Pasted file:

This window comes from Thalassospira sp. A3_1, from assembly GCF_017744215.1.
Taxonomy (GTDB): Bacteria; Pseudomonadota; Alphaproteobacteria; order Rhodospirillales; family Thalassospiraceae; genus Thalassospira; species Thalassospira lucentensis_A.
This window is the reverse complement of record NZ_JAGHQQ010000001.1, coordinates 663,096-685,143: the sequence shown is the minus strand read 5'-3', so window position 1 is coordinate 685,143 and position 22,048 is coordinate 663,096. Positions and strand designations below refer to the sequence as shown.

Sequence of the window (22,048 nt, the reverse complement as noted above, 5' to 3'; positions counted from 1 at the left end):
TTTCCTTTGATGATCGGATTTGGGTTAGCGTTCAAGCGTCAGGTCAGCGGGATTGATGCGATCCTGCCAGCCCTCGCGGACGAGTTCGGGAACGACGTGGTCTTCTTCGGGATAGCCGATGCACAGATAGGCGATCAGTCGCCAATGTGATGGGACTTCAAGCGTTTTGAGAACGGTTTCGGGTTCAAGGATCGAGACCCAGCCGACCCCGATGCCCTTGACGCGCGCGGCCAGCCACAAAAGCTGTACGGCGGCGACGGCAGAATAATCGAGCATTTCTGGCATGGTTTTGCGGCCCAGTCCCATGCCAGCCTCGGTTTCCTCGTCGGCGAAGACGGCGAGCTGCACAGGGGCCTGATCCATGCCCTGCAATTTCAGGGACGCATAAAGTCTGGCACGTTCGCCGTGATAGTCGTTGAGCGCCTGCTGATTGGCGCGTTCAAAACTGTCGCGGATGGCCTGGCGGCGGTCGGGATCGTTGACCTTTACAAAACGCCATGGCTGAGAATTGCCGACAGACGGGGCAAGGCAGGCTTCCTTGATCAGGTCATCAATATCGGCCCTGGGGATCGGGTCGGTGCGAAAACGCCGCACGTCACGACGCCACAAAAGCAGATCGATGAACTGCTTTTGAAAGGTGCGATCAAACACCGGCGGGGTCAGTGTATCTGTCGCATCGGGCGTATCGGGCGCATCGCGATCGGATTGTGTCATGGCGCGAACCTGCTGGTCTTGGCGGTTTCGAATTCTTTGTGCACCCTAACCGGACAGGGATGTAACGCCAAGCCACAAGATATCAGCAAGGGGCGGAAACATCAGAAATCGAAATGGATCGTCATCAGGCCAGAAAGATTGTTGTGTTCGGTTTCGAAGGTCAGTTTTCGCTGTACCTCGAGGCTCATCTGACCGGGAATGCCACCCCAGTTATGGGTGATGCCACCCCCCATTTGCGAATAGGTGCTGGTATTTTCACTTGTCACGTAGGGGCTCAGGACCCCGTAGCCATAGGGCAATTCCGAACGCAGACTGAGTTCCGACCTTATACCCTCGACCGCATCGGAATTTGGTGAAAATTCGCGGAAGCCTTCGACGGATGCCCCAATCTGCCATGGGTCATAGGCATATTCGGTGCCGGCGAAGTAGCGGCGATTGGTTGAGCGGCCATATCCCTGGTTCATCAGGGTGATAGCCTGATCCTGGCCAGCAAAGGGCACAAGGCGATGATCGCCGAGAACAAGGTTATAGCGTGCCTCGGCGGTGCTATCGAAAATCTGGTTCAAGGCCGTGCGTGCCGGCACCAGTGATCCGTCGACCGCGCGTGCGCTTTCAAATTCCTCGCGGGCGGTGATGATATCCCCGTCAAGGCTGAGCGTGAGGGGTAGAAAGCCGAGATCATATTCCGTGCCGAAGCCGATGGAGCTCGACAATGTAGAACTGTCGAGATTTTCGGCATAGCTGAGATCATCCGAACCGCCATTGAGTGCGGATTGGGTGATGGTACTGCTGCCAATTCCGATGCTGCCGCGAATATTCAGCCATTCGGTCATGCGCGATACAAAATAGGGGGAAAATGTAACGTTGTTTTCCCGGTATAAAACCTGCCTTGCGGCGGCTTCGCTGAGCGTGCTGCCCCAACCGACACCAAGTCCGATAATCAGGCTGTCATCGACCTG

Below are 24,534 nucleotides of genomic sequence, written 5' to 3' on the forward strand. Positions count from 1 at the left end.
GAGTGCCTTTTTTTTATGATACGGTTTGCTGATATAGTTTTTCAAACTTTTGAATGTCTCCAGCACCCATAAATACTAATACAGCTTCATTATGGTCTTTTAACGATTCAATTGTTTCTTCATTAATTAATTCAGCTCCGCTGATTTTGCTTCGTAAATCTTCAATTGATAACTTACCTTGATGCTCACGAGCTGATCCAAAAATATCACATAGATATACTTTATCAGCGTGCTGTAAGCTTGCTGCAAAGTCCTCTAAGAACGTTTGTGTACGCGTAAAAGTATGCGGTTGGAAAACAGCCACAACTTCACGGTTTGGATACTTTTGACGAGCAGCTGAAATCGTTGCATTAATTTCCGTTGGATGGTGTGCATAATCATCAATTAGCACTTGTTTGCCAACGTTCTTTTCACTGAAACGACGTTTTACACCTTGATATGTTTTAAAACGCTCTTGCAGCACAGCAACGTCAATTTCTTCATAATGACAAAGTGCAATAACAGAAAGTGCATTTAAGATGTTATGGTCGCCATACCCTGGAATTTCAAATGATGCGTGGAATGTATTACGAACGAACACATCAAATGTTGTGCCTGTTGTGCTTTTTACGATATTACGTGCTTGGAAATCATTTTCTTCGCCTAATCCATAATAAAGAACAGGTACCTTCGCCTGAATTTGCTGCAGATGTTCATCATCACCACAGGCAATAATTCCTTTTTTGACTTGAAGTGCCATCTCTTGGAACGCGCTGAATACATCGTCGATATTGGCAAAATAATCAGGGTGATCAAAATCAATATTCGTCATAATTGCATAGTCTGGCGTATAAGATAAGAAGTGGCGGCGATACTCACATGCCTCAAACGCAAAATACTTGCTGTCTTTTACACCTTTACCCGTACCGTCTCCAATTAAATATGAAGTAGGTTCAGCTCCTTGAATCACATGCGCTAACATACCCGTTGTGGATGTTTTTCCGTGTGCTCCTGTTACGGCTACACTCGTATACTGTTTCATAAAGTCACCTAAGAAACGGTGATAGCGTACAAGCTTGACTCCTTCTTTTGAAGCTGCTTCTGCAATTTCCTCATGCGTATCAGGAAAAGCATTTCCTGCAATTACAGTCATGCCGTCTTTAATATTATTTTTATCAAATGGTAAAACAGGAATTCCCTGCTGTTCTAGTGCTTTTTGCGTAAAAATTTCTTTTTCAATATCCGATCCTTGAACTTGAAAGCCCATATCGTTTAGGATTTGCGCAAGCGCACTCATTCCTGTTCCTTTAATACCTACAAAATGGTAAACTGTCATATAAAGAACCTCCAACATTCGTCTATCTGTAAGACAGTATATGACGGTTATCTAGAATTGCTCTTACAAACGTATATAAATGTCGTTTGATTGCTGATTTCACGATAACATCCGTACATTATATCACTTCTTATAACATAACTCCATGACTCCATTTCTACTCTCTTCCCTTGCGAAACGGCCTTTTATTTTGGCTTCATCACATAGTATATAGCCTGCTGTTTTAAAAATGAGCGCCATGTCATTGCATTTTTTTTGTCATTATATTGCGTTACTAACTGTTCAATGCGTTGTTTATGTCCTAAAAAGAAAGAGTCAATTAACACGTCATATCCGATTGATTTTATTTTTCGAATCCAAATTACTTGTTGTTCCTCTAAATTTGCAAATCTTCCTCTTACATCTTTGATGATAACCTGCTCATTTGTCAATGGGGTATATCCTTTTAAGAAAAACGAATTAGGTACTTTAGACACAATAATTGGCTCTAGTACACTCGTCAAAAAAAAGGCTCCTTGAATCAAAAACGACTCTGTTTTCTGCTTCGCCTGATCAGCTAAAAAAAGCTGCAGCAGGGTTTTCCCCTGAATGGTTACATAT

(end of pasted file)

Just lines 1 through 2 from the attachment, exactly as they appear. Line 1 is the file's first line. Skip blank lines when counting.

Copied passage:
This window comes from Thalassospira sp. A3_1, from assembly GCF_017744215.1.
Taxonomy (GTDB): Bacteria; Pseudomonadota; Alphaproteobacteria; order Rhodospirillales; family Thalassospiraceae; genus Thalassospira; species Thalassospira lucentensis_A.